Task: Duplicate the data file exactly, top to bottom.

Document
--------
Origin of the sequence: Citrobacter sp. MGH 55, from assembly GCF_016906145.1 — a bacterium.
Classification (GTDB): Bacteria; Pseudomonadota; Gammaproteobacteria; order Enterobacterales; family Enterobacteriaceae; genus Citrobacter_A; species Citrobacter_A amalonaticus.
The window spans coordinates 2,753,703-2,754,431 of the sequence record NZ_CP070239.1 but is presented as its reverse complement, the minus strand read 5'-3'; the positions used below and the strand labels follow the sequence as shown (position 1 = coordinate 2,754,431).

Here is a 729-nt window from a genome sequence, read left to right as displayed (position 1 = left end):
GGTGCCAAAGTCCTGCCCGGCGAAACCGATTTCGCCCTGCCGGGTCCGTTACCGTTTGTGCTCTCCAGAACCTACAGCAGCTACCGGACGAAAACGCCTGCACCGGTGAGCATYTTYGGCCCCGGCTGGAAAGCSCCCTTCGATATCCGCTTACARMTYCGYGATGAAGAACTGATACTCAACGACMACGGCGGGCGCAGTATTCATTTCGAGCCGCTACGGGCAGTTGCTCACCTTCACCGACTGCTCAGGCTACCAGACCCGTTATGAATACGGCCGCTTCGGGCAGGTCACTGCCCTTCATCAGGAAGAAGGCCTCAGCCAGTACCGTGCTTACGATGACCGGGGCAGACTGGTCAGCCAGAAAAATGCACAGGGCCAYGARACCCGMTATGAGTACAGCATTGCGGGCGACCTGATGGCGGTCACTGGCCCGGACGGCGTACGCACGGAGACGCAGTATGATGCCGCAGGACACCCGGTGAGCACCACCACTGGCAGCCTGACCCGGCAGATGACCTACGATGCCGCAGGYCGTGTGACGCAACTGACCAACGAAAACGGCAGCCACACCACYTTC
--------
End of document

Origin of the sequence: Citrobacter sp. MGH 55, from assembly GCF_016906145.1 — a bacterium.
Classification (GTDB): Bacteria; Pseudomonadota; Gammaproteobacteria; order Enterobacterales; family Enterobacteriaceae; genus Citrobacter_A; species Citrobacter_A amalonaticus.
The window spans coordinates 2,753,703-2,754,431 of the sequence record NZ_CP070239.1 but is presented as its reverse complement, the minus strand read 5'-3'; the positions used below and the strand labels follow the sequence as shown (position 1 = coordinate 2,754,431).

Here is a 729-nt window from a genome sequence, read left to right as displayed (position 1 = left end):
GGTGCCAAAGTCCTGCCCGGCGAAACCGATTTCGCCCTGCCGGGTCCGTTACCGTTTGTGCTCTCCAGAACCTACAGCAGCTACCGGACGAAAACGCCTGCACCGGTGAGCATYTTYGGCCCCGGCTGGAAAGCSCCCTTCGATATCCGCTTACARMTYCGYGATGAAGAACTGATACTCAACGACMACGGCGGGCGCAGTATTCATTTCGAGCCGCTACGGGCAGTTGCTCACCTTCACCGACTGCTCAGGCTACCAGACCCGTTATGAATACGGCCGCTTCGGGCAGGTCACTGCCCTTCATCAGGAAGAAGGCCTCAGCCAGTACCGTGCTTACGATGACCGGGGCAGACTGGTCAGCCAGAAAAATGCACAGGGCCAYGARACCCGMTATGAGTACAGCATTGCGGGCGACCTGATGGCGGTCACTGGCCCGGACGGCGTACGCACGGAGACGCAGTATGATGCCGCAGGACACCCGGTGAGCACCACCACTGGCAGCCTGACCCGGCAGATGACCTACGATGCCGCAGGYCGTGTGACGCAACTGACCAACGAAAACGGCAGCCACACCACYTTC